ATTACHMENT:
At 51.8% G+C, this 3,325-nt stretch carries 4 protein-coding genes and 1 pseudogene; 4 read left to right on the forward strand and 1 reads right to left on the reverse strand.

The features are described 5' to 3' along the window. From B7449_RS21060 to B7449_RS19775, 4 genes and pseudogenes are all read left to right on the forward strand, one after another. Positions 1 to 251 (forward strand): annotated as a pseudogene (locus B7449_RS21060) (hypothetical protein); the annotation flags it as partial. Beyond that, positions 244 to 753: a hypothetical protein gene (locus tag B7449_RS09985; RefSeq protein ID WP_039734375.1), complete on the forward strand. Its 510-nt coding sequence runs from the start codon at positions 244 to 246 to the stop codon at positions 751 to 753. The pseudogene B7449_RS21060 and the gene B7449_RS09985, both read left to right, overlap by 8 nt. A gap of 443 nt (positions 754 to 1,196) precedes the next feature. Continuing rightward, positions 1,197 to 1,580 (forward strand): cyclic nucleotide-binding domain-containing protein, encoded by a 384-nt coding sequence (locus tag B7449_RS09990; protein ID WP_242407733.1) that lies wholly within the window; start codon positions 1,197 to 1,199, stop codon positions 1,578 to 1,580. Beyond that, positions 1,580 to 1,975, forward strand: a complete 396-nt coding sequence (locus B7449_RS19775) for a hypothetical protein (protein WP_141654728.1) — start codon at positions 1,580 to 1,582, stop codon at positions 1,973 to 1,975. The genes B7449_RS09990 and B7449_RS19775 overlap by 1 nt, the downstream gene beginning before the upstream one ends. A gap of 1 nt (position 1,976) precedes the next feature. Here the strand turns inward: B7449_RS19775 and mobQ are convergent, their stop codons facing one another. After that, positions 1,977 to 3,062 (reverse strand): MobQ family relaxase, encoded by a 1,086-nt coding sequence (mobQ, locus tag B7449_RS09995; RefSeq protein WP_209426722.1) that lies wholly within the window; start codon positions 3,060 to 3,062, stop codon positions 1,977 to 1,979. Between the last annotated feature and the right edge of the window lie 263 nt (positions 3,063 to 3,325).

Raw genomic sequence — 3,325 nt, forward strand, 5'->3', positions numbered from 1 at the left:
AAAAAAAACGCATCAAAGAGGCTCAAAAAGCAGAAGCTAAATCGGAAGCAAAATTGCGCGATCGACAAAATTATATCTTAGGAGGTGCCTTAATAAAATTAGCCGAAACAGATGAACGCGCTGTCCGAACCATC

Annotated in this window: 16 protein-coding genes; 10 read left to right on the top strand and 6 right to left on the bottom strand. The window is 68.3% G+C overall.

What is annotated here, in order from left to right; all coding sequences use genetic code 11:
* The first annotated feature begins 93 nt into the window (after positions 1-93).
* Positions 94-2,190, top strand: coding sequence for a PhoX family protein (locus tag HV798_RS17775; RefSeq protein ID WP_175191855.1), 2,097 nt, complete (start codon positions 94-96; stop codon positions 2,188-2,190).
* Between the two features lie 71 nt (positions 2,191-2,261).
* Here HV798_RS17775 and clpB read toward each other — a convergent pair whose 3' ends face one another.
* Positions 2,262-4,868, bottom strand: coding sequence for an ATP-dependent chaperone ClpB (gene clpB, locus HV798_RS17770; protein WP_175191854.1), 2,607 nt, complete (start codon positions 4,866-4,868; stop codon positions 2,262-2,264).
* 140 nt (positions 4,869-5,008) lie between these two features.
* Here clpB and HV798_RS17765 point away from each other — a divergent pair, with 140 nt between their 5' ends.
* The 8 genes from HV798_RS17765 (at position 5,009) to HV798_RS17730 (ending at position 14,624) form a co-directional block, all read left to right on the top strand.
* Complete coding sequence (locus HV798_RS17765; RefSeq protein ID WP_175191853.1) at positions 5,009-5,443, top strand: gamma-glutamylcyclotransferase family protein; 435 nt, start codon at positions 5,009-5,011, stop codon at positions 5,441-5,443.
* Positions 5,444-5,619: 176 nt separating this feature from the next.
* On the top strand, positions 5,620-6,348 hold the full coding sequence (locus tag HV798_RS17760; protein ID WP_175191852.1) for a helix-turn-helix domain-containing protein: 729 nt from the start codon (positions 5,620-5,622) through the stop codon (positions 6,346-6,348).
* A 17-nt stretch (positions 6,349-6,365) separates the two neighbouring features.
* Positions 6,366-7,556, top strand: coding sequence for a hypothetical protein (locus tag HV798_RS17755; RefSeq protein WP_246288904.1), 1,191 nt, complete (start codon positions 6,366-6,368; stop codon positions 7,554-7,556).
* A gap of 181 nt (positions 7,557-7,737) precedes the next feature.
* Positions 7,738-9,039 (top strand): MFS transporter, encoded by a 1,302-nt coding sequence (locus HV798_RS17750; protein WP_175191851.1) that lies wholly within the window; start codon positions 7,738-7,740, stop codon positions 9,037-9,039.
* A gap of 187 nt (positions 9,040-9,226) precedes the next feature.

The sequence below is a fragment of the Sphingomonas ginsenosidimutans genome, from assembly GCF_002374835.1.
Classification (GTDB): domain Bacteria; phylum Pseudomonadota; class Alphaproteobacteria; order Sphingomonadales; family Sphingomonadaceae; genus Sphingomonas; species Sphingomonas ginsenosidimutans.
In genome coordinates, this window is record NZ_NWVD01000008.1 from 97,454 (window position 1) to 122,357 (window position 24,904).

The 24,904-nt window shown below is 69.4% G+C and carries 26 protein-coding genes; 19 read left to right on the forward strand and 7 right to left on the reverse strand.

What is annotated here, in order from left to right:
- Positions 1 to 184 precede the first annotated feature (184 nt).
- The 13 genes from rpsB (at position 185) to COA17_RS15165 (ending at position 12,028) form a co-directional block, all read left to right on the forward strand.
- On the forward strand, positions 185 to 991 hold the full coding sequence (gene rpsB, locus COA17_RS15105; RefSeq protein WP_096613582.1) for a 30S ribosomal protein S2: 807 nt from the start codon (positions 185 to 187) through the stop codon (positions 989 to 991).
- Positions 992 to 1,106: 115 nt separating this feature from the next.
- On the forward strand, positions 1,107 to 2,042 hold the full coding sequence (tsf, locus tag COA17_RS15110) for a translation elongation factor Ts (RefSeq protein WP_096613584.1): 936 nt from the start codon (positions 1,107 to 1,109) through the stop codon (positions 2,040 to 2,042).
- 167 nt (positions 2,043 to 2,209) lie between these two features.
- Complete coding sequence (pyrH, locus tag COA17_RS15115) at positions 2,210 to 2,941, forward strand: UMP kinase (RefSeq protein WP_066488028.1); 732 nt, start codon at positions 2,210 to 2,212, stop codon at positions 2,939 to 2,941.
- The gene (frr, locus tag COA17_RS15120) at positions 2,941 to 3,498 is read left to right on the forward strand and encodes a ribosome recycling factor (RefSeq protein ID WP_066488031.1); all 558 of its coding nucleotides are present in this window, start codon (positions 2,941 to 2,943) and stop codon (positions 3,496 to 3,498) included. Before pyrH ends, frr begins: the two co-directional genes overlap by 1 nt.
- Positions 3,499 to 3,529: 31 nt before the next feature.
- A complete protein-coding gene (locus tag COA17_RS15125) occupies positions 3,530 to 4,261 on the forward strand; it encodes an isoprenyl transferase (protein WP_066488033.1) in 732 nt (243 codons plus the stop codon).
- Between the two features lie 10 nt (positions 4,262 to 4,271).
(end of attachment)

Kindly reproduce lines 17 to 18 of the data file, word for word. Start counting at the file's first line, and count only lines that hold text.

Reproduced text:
* On the top strand, positions 5,620-6,348 hold the full coding sequence (locus tag HV798_RS17760; protein ID WP_175191852.1) for a helix-turn-helix domain-containing protein: 729 nt from the start codon (positions 5,620-5,622) through the stop codon (positions 6,346-6,348).
* A 17-nt stretch (positions 6,349-6,365) separates the two neighbouring features.